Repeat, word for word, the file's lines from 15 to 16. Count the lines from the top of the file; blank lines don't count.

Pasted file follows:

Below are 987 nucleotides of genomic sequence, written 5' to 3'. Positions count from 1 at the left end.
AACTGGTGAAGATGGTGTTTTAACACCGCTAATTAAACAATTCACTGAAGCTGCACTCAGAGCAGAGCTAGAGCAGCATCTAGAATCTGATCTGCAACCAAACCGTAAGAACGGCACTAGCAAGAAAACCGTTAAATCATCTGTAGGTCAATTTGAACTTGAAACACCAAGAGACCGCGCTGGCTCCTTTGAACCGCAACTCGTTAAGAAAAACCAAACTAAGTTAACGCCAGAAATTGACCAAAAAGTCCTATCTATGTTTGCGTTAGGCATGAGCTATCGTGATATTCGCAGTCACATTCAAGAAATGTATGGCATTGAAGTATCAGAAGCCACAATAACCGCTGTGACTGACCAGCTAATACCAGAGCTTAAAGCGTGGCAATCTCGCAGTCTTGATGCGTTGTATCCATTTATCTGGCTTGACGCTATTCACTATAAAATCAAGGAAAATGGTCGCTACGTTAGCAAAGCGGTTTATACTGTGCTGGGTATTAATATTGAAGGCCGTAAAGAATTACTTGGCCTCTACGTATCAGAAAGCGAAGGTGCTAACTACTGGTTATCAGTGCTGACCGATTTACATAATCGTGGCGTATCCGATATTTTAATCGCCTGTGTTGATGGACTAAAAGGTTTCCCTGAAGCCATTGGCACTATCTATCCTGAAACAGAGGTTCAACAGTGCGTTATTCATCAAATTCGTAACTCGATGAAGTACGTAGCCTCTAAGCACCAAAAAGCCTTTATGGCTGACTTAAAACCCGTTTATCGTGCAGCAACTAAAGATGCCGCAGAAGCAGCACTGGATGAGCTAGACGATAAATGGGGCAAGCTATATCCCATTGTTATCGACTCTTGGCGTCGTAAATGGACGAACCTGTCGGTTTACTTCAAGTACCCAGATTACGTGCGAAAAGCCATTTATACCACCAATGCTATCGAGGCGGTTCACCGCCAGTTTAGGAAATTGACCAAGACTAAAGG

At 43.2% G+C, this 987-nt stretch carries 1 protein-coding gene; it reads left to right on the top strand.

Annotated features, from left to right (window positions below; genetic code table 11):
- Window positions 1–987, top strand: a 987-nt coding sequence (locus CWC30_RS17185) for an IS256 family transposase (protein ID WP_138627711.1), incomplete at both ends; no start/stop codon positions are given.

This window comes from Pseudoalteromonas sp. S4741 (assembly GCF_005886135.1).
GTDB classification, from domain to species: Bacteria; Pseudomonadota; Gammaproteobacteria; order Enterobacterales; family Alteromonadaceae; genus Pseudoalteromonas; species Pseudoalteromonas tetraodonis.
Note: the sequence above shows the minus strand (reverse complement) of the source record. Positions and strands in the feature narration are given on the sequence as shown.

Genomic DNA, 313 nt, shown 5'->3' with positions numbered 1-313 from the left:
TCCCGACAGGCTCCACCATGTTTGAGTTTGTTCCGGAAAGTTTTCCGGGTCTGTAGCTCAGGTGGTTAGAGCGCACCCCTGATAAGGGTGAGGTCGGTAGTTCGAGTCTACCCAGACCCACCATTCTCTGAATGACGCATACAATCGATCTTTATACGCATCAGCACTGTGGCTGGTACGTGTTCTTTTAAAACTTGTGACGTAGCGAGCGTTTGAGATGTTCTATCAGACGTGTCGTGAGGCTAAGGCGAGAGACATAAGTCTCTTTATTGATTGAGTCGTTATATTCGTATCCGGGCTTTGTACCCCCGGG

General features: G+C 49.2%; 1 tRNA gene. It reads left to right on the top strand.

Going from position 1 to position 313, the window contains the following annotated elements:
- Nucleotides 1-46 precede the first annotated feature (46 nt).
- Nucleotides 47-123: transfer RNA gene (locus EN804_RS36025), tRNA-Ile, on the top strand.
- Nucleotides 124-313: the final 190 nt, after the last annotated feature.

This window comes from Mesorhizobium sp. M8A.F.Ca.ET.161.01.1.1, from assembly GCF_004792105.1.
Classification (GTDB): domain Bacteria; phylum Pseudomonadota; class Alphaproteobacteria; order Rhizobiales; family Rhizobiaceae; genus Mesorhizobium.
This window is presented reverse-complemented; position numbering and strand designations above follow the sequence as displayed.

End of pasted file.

- Nucleotides 124-313: the final 190 nt, after the last annotated feature.

This window comes from Mesorhizobium sp. M8A.F.Ca.ET.161.01.1.1, from assembly GCF_004792105.1.